This article is a contribution to ‘Liberalism and Occupy Wall Street,’ a TNR symposium. Click here to read other contributions to the series.
For liberals, who have watched the Tea Party’s rise with a mixture of dread, incomprehension, and envy, the Occupy Wall Street protests seem Heaven-sent. Here at last are our ideological shock troops, come to put the undeserving rich in the dock and reclaim populism from government-bashing conservatives.
An elated Paul Krugman cheers on the anti-Wall Street demonstrators for scaring the bejesus out of the plutocracy that supposedly runs America. Nevermind if the protesters are “inept, incoherent and hopelessly quixotic,” Eugene Robinson tells us, what matters is that the people finally are rearing up to demand economic justice.
Such euphoria is best understood as a measure of how demoralized liberals have been by the popular reaction to the nation’s worst economic crisis since the Depression. They figured Americans would blame Wall Street’s near meltdown on greedy speculators and turn to government to keep rogue capitalists in check. The last thing they expected was a genuine grass roots uprising on the right, which leveled its pitchforks at “big government” more than malefactors of great wealth.
Liberals also were nonplussed by how quickly the diffuse and leaderless Tea Parties spread across the landscape, took over the Republican Party during the 2010 elections, and used their victories to wrest the political initiative from President Obama. Now they’re hoping that the OWS protests will congeal into a progressive counterweight to the Tea Party that can stop the nation’s rightward lurch.
Not likely. The protests don’t seem to be swelling into a mass movement. And they’re being hijacked by the usual congeries of lefty fringe groups, which are diluting the Occupiers’ most compelling message—that America is increasingly a land of unequal opportunity where hard work and self-reliance are no longer rewarded. Most important, though, the counterweight theory itself is flawed.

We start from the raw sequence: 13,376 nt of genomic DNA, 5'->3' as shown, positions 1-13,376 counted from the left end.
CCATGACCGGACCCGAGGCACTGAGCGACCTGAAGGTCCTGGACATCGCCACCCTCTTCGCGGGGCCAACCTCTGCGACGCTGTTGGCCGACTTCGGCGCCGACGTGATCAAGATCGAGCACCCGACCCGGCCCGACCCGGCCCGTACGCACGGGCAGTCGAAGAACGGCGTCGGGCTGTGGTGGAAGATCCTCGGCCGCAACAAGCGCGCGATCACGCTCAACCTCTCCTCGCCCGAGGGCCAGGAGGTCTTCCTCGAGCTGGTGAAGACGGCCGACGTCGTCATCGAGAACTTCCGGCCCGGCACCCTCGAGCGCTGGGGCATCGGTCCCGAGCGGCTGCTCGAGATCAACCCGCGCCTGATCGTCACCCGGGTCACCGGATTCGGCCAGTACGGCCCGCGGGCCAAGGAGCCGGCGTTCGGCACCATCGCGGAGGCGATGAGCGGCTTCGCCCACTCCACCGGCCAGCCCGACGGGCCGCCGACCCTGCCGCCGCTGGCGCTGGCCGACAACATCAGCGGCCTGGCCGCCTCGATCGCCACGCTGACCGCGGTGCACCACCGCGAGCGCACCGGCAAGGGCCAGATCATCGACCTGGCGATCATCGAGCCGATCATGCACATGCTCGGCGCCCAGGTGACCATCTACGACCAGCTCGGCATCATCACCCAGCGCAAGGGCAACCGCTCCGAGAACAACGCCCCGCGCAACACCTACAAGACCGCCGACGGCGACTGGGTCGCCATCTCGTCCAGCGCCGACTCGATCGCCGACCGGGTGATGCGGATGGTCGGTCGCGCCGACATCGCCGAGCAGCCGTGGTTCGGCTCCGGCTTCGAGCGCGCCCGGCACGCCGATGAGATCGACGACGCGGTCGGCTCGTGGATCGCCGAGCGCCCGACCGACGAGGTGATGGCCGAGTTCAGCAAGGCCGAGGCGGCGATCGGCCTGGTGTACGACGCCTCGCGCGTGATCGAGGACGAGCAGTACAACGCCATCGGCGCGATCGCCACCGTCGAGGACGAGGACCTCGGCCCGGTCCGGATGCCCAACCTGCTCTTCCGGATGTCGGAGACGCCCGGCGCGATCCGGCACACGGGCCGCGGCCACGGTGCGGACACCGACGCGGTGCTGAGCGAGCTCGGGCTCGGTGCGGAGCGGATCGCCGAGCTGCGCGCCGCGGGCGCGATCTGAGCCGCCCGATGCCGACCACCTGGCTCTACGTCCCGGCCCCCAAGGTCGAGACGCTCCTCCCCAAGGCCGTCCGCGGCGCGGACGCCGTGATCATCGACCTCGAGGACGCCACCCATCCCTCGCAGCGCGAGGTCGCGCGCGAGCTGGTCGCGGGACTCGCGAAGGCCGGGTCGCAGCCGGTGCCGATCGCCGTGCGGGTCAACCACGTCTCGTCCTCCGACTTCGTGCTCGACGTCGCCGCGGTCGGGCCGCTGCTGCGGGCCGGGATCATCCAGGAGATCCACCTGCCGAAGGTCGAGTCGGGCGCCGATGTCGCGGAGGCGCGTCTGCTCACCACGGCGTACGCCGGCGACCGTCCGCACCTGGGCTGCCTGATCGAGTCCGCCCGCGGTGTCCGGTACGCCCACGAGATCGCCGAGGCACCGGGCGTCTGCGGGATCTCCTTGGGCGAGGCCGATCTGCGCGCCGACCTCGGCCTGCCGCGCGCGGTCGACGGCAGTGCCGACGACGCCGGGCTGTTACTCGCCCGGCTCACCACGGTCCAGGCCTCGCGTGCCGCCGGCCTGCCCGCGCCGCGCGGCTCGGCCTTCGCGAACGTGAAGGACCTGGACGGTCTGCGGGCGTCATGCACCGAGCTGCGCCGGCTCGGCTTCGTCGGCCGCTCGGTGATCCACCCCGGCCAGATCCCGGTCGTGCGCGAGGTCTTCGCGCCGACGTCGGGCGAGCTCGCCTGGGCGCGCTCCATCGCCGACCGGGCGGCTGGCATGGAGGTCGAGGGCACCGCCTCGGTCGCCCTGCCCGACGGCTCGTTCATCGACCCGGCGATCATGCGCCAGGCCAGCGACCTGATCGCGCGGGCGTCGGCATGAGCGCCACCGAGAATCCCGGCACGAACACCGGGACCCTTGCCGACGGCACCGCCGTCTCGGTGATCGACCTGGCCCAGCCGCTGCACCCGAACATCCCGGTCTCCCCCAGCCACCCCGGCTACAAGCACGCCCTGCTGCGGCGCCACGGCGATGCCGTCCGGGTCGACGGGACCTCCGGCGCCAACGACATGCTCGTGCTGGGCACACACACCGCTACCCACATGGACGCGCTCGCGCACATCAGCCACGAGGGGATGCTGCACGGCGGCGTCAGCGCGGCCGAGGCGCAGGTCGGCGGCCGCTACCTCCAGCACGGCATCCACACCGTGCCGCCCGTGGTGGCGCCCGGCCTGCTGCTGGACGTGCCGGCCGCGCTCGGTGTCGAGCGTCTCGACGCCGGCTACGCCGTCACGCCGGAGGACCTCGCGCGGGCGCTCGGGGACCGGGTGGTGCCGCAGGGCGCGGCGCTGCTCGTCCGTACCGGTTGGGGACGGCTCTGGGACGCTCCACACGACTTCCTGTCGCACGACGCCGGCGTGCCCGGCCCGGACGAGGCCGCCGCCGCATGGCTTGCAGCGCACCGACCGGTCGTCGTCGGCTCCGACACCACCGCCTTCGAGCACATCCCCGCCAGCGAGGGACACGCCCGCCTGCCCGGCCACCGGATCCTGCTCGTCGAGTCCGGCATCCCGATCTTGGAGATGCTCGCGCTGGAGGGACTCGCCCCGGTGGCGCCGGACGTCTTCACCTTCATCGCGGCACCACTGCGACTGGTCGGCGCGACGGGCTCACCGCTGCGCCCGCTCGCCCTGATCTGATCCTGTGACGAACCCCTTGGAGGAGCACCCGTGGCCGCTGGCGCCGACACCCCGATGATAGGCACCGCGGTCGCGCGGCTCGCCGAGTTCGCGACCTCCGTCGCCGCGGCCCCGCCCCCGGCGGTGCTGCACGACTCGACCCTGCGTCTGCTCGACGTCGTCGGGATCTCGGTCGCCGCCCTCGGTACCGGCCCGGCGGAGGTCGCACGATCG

In this political version of the laws of thermodynamics, right-wing extremism provokes an equal and opposite reaction on the left. The center is tugged back to the left, equilibrium is restored, and liberals can compete for votes in the persuadable middle on an equal footing with conservatives. Well, not quite equal: Conservatives still outnumber liberals, and moderates still outnumber conservatives. Essentially, this means liberals need to win big among moderates to win elections. Getting in bed with radicals sporting slogans like “Eat the Rich” probably won’t help them woo moderates.
Many liberals believe this embarrassing disparity in voting strength stems from a passion gap. The argument goes like this: Conservatives appeal to voters on a gut level; liberals invoke facts, analysis, rational arguments. It’s no contest: Demagoguery trumps sweet reason every time because, let’s face it, lots of voters are none too bright. This is why the supremely rational Barack Obama is sinking like a stone. Liberals need more heat, not light, and OWS protesters are bringing the heat. After all, hasn’t the Tea Party shown us how to win through intimidation? Its cadres have purged GOP moderates, demanded absolute fealty to litmus tests on taxes and other issues, and forced Obama to swallow big spending cuts to avoid a government shut-down. Can’t the left get similarly tough with wishy-washy Democrats?
It’s likely, however, that the Tea Party’s success owes more to economic distress than to ideological stridency. When Americans are hurting, the party in charge invariably takes a hit. Before accepting the notion that liberals need a Tea Party of their own, it’s worth noting that the movement’s influence may be waning. It’s telling that Mitt Romney—who arouses zero enthusiasm among the Tea Party faithful—nonetheless seems to be chugging steadily toward the GOP nomination. If he wins, does the Tea Party lose?